see photo G8, G20, G78, G29

Another story she told me too. My grandparents, John and Elizabeth Georgeson, lived up in the valley, you know where Mushroom rock is? Well they had a farm just inland from there. My Aunt Sophie told me one time that she had-- there were caves in there. Have you ever been in those caves?--- well she’d been in those caves and she came home and she had some little dishes, and her mother really beat the pants off of her and told her to take them right back! It was an Indian burial ground, and she must never go in there again. She said she felt just terrible. But she was just a little girl. She didn’t know. Her mother was horrified!

see photo N128, G78, H53

6. Rowing Race

This was a common sport, and it wasn’t just for men, it was for ladies too. These are all men, but they had women’s rowing races too. My Aunt Ellen was very good at rowing races-- she used to win lots of ribbons at rowing. And she never got tired of it, even when she was old. She loved to get in a skiff and row a little bit. My Dad told me one time when she got a little bit older-- she wasn’t just a girl-- she got a little bit older and started fancying the boys, and she didn’t win that time because she was watching the boys that were rowing. And they scolded her for not paying attention to her rowing. And everybody rowed everywhere. My father used to row to Vancouver Island and then take a little train down to Victoria. And Scottie used to row to the mainland. He used to have a little sail in the boat, but I don’t think it helped very much. Everybody knew how to row, not only the men but the women too. And they all feathered their oars. They rowed properly ! They were taught to row properly because it was necessary! It was the way to get around, the same way everybody learns to drive a car now.

They used to have a lot of competitions between Galiano and Mayne because it was so close. My family used to row back and forth across the Pass, no problem. And I think I told you Felix Jack at the Indian Reserve used to row over to Georgeson Bay. They thought nothing of it, they used to do it all the time. It was just commonplace.

see photo G66, S85

7. Salvor

My Uncle Arthur [Georgeson] was the Captain of this small freighter for many years, going up and down the Coast. This was one that took freight anywhere up and down the Coast. This was the kind of sea captain that the Pilotage looked for, one that had had so much experience up and down the Coast, for many years. He was a very clever seaman, too. He and my father, we used to say they had nerves of steel. We never, ever saw one of them upset by anything that happened on the ship- the weather, or anything-- they were very calm, strong men. And they just took naturally to the sea, and they loved the sea. If we went on vacation, we always went somewhere that had water.

Little freighters like this were very important to people that lived up and down the Coast. They would take a few passengers too, but they weren’t really set up for passengers, mainly freight. They would put things on the bow-- machinery, and so on.

see photo G67, G9, G12, G18



8. Scottie and Sophie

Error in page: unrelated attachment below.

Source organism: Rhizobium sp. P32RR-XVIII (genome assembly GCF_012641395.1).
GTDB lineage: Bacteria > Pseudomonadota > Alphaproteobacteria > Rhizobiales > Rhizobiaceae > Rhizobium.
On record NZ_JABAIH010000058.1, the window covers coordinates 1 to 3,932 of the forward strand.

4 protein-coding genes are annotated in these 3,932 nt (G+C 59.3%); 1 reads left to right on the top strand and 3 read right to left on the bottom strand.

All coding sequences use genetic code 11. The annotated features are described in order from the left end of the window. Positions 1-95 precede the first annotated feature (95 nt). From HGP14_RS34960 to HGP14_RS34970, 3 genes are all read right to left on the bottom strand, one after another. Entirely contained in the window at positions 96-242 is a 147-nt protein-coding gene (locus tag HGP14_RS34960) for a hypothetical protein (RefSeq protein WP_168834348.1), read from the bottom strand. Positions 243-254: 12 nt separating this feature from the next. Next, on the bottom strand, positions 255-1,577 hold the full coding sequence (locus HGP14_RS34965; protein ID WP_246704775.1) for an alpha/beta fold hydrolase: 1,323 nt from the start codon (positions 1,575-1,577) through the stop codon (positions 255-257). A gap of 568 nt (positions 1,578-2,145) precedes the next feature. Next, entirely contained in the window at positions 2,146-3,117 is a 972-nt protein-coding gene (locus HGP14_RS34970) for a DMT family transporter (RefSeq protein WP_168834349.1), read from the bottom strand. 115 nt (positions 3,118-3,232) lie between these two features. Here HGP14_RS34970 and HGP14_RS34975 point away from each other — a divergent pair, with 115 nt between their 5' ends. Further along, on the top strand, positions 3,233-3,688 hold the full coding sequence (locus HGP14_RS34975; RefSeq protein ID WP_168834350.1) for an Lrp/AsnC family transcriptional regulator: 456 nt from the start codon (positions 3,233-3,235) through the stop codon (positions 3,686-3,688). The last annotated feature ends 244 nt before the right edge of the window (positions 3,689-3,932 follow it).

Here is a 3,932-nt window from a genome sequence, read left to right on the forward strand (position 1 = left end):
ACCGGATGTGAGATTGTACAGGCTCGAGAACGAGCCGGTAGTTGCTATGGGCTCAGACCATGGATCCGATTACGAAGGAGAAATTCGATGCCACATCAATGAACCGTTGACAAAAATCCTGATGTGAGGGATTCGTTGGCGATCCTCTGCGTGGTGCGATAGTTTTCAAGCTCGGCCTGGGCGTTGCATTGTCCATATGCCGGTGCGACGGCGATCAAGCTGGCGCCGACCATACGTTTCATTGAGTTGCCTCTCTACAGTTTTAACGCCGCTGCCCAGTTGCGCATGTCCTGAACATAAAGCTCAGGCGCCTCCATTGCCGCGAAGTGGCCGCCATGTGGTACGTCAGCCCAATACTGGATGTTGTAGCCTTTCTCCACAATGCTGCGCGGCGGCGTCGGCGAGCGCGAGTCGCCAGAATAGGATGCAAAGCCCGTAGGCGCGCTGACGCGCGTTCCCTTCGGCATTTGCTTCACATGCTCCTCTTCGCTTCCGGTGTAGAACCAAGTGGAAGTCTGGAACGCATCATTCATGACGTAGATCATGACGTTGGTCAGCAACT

This is my great-grandparents. My Grandmother-- I think I told you that when she got old, she wasn’t very well, they tried to make her take it easy, and not work so hard. But every once in a while she’d go out in a skiff and go salmon fishing. She’d tie a line around her waist, and she’d just let it tow her around for a while until it got tired, and then she’d pull it in! The salmon! Oh, there were lots of salmon in the Pass. you could get all the salmon you wanted just in an hour or so. But they fished it so much there just aren’t many left anymore. But there was lots of herring, and lots of cod. And the herring was big, big herring.

I think she must have had a hard life, living at the lighthouse, because they weren’t paid very much. They had all these children, and grandchildren staying there, she had to keep house for all these people. Her daughters and granddaughters helped her some, but even so... they had people dropping in any time. You know, anytime somebody came to your house, well they could stay over night! This was the thing you did. So I don’t think she had a very easy time. When she was ill she used to go to the shamans at the Indian reserve on Mayne, to the medicine doctors there, but also she had a doctor on Mayne when she was dying. She’s buried in the cemetery here. My great grandfather gave the land for the cemetery here. And he made a stipulation there would be no restriction for race or creed, and there would be no charge if you were an island resident, and it’s still that was today, which was sort of a nice thing to do.

see photo G75, G68
Scottie Georgeson photos: G68-G76

9. The Home Guard

It was for defense, and these are men that didn’t go into the service. The second from the left is George Georgeson, and then on his right is Jack Hawthorne, and in the center is Toughie Georgeson, this is George York with the dark pants and suspenders, this is Tom head in the foreground, second from the right, I think this is... there were more than that, this is just one picture. There were many, many more in the Home Guard. They were supposed to be protecting the home, the home-land. I mean most of the men were away in the service, in the Second World War, there weren’t many men left, so they banded together to make the home guard. And so they used to practice their drills, and shooting and whatever. They had home guards many many places, and I’m sure they would have recorded planes that were sighted, and things like that.

see photo G84, H22